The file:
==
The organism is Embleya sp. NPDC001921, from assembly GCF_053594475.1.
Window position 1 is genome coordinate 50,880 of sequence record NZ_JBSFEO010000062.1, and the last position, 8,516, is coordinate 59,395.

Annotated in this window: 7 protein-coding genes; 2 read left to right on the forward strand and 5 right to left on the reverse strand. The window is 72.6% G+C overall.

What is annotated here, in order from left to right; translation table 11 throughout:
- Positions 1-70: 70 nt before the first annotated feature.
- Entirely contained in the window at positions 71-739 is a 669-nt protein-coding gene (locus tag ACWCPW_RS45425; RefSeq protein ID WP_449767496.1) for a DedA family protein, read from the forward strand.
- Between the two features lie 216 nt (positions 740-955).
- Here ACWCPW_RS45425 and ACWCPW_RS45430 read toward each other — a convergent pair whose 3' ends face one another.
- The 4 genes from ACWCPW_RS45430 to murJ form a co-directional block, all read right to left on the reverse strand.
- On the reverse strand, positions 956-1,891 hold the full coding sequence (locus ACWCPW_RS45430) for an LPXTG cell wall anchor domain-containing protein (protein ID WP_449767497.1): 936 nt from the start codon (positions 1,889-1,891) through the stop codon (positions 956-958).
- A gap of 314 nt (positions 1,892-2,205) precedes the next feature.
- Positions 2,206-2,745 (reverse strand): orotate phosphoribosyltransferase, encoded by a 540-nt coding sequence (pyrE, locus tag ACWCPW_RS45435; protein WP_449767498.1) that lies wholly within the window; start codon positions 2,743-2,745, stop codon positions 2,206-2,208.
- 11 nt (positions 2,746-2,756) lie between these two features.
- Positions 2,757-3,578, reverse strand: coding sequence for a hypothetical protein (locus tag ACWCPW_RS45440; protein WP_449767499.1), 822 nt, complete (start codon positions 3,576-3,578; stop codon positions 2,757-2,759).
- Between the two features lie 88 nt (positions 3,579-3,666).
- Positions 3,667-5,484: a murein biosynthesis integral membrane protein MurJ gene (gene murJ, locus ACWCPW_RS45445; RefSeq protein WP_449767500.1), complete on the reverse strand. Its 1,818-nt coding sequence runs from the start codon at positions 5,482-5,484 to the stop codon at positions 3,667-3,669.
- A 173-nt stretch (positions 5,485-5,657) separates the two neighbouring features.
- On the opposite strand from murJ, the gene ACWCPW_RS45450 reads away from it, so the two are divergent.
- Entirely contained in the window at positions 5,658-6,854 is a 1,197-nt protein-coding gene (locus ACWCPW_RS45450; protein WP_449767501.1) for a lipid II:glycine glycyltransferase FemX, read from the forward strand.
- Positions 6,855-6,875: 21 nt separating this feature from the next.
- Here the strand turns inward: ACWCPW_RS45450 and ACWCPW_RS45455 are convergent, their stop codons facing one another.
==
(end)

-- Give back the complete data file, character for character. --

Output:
The organism is Embleya sp. NPDC001921, from assembly GCF_053594475.1.
Window position 1 is genome coordinate 50,880 of sequence record NZ_JBSFEO010000062.1, and the last position, 8,516, is coordinate 59,395.

Annotated in this window: 7 protein-coding genes; 2 read left to right on the forward strand and 5 right to left on the reverse strand. The window is 72.6% G+C overall.

What is annotated here, in order from left to right; translation table 11 throughout:
- Positions 1-70: 70 nt before the first annotated feature.
- Entirely contained in the window at positions 71-739 is a 669-nt protein-coding gene (locus tag ACWCPW_RS45425; RefSeq protein ID WP_449767496.1) for a DedA family protein, read from the forward strand.
- Between the two features lie 216 nt (positions 740-955).
- Here ACWCPW_RS45425 and ACWCPW_RS45430 read toward each other — a convergent pair whose 3' ends face one another.
- The 4 genes from ACWCPW_RS45430 to murJ form a co-directional block, all read right to left on the reverse strand.
- On the reverse strand, positions 956-1,891 hold the full coding sequence (locus ACWCPW_RS45430) for an LPXTG cell wall anchor domain-containing protein (protein ID WP_449767497.1): 936 nt from the start codon (positions 1,889-1,891) through the stop codon (positions 956-958).
- A gap of 314 nt (positions 1,892-2,205) precedes the next feature.
- Positions 2,206-2,745 (reverse strand): orotate phosphoribosyltransferase, encoded by a 540-nt coding sequence (pyrE, locus tag ACWCPW_RS45435; protein WP_449767498.1) that lies wholly within the window; start codon positions 2,743-2,745, stop codon positions 2,206-2,208.
- 11 nt (positions 2,746-2,756) lie between these two features.
- Positions 2,757-3,578, reverse strand: coding sequence for a hypothetical protein (locus tag ACWCPW_RS45440; protein WP_449767499.1), 822 nt, complete (start codon positions 3,576-3,578; stop codon positions 2,757-2,759).
- Between the two features lie 88 nt (positions 3,579-3,666).
- Positions 3,667-5,484: a murein biosynthesis integral membrane protein MurJ gene (gene murJ, locus ACWCPW_RS45445; RefSeq protein WP_449767500.1), complete on the reverse strand. Its 1,818-nt coding sequence runs from the start codon at positions 5,482-5,484 to the stop codon at positions 3,667-3,669.
- A 173-nt stretch (positions 5,485-5,657) separates the two neighbouring features.
- On the opposite strand from murJ, the gene ACWCPW_RS45450 reads away from it, so the two are divergent.
- Entirely contained in the window at positions 5,658-6,854 is a 1,197-nt protein-coding gene (locus ACWCPW_RS45450; protein WP_449767501.1) for a lipid II:glycine glycyltransferase FemX, read from the forward strand.
- Positions 6,855-6,875: 21 nt separating this feature from the next.
- Here the strand turns inward: ACWCPW_RS45450 and ACWCPW_RS45455 are convergent, their stop codons facing one another.